Meet Aase G. in this installment of Continuing My Life Story. Born in December 1937 on a small island in Denmark known for its colorful, painted houses and cobblestone streets, Aase G. came to the United States in 1960. It was then that she met her now-husband, Richard, on a blind date. The couple quickly grew close, playing tennis together and sharing meals including fresh fish from the Baltic Sea while visiting Denmark to meet Aase’s family. Aase and Richard married in a small church in Denmark where Aase’s parents, grandparents and great grandparents had married before her. Now celebrating 58 years of marriage, the couple began a new chapter together at Anthology Senior Living in 2020.
Aase reflects back on the moments that brought her where she is today: swimming in the cool waters of the Baltic Sea; learning to mend clothing and craft elegant embroidery in her native Ærø; raising her two boys who have become grown men; and becoming a grandmother to four grandchildren. During our interview, Aase was working on a stunning embroidery project, a scene of angels made from golden thread.
What’s the first thing people notice about you, Aase?
I was born in Denmark. The first question people usually ask me is how to pronounce my name. It’s pronounced “Osa.” We have three more letters in the Danish alphabet: an O with a slash through it; an A with a circle on top; and a combined AE. The letters look like this: Ø Å Æ
You were born on a small island in South Denmark called Ærø. Can you describe Ærø?
Ærø is a small island in Denmark, about 20 kilometers long and 8 kilometers wide. There were 8,000 people living on the island then; now it’s down to about 6,000. I think you could fit our island inside the Grand Canyon. My brother, sister and I, and most of my cousins were born in our homes. We all turned out OK, I guess. [laughs]
What was it like growing up in Ærø?
We lived in the country and the house I grew up in used to have a straw roof. My father had a truck business on the island; he owned the local fire truck and ambulance. We never wasted food in my house. You would buy a half a side of pork and cut it up at home. I learned how to cut meat. I learned to clean a chicken. You couldn’t throw things away, and during World War II you couldn’t buy new things. You had to repair them. When I needed a new coat, we’d turn my mother’s coat inside out.
Instead of watching screens, you grew up mending clothing?
We didn’t have all the fancy stuff you have now. We didn’t have TV in those days. I remember the first sock I darned was white with brown thread. They don’t teach that today! Back then you watched your mother do it and you learned.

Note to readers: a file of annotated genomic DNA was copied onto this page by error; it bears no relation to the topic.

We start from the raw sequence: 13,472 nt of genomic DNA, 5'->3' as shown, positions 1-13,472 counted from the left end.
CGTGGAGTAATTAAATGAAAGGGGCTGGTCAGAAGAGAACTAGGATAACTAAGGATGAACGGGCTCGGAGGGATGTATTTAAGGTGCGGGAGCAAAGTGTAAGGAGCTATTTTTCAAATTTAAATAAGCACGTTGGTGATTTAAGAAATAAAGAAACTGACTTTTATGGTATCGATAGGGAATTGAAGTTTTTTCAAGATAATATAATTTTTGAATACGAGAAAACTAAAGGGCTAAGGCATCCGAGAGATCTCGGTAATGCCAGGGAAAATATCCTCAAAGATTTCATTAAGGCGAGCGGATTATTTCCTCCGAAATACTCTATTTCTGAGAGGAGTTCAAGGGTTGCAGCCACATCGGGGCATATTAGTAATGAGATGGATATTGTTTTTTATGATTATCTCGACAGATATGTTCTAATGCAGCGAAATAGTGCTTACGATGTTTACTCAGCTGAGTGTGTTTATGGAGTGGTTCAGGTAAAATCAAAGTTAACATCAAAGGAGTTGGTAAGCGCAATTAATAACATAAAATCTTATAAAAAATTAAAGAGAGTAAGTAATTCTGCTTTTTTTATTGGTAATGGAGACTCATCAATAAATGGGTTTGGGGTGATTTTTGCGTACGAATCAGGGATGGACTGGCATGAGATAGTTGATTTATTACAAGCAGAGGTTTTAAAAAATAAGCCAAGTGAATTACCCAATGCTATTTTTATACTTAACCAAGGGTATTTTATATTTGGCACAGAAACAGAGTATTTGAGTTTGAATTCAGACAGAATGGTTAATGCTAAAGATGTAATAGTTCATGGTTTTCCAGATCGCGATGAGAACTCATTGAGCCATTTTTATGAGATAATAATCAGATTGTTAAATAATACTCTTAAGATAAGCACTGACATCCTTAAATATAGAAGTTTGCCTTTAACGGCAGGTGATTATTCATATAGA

You are a talented knitter. How did you discover knitting?
When I was in second grade, my teacher showed me a doll dress she had knitted -- that’s when it began for me. They taught it from such a young age. Aunts, mothers. Whenever they went for coffee my mother would always have knitting. I was 8 years old when I made myself my first sweater.
Growing up on an island surrounded by water, what was that like?
We sailed so much. The water was deep around the island. During the Ice Age when the glacier came down, it left deep water around Ærø. So, the first half hour when we sailed away from the island it was very deep. We would sail on ferry boats. If it was windy, the big waves would make the boat sway, and we’d get seasick. We used to swim in the Baltic Sea – it was cold – and sometimes you could see Germany in the distance.
Fish was sold and purchased in a unique manner. How?
Growing up on an island, we ate fish two or three times a week. A man used to drive around with live fish in his truck. You’d order in advance and he’d drop it off at the house.
You have a special recipe for Danish meatballs? Also, herring.
Danish meatballs are made a special way. You chop up the onions and fry them in butter until they’re golden brown. Then you put them in the dough. Salt, pepper, flour, breadcrumbs (I always use Ritz crackers instead of breadcrumbs). Then when you mix them together, you use half pork and half beef. You fry them in butter. We never had margarine in the house - it fries and browns differently. Then I put heavy cream in a bowl for the sauce. I add Gravy Master for color and taste.